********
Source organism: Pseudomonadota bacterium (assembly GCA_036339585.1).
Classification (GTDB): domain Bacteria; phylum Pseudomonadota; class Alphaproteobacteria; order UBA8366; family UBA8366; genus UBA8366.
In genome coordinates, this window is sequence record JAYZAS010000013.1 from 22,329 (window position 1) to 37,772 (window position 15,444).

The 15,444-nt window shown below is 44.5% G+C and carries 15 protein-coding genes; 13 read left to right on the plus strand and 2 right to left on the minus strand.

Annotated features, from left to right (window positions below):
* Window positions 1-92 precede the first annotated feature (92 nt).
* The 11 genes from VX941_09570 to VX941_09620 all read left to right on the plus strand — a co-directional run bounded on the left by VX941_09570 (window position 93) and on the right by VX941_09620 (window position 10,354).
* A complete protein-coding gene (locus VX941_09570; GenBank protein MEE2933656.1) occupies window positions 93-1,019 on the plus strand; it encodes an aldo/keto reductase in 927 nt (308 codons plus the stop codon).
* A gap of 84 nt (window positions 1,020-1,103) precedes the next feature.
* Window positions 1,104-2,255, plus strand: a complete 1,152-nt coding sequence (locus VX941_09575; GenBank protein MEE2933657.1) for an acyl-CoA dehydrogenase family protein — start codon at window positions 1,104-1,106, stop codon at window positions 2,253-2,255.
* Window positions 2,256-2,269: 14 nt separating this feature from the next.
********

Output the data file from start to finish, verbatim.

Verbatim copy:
Source organism: Pseudomonadota bacterium (assembly GCA_036339585.1).
Classification (GTDB): domain Bacteria; phylum Pseudomonadota; class Alphaproteobacteria; order UBA8366; family UBA8366; genus UBA8366.
In genome coordinates, this window is sequence record JAYZAS010000013.1 from 22,329 (window position 1) to 37,772 (window position 15,444).

The 15,444-nt window shown below is 44.5% G+C and carries 15 protein-coding genes; 13 read left to right on the plus strand and 2 right to left on the minus strand.

Annotated features, from left to right (window positions below):
* Window positions 1-92 precede the first annotated feature (92 nt).
* The 11 genes from VX941_09570 to VX941_09620 all read left to right on the plus strand — a co-directional run bounded on the left by VX941_09570 (window position 93) and on the right by VX941_09620 (window position 10,354).
* A complete protein-coding gene (locus VX941_09570; GenBank protein MEE2933656.1) occupies window positions 93-1,019 on the plus strand; it encodes an aldo/keto reductase in 927 nt (308 codons plus the stop codon).
* A gap of 84 nt (window positions 1,020-1,103) precedes the next feature.
* Window positions 1,104-2,255, plus strand: a complete 1,152-nt coding sequence (locus VX941_09575; GenBank protein MEE2933657.1) for an acyl-CoA dehydrogenase family protein — start codon at window positions 1,104-1,106, stop codon at window positions 2,253-2,255.
* Window positions 2,256-2,269: 14 nt separating this feature from the next.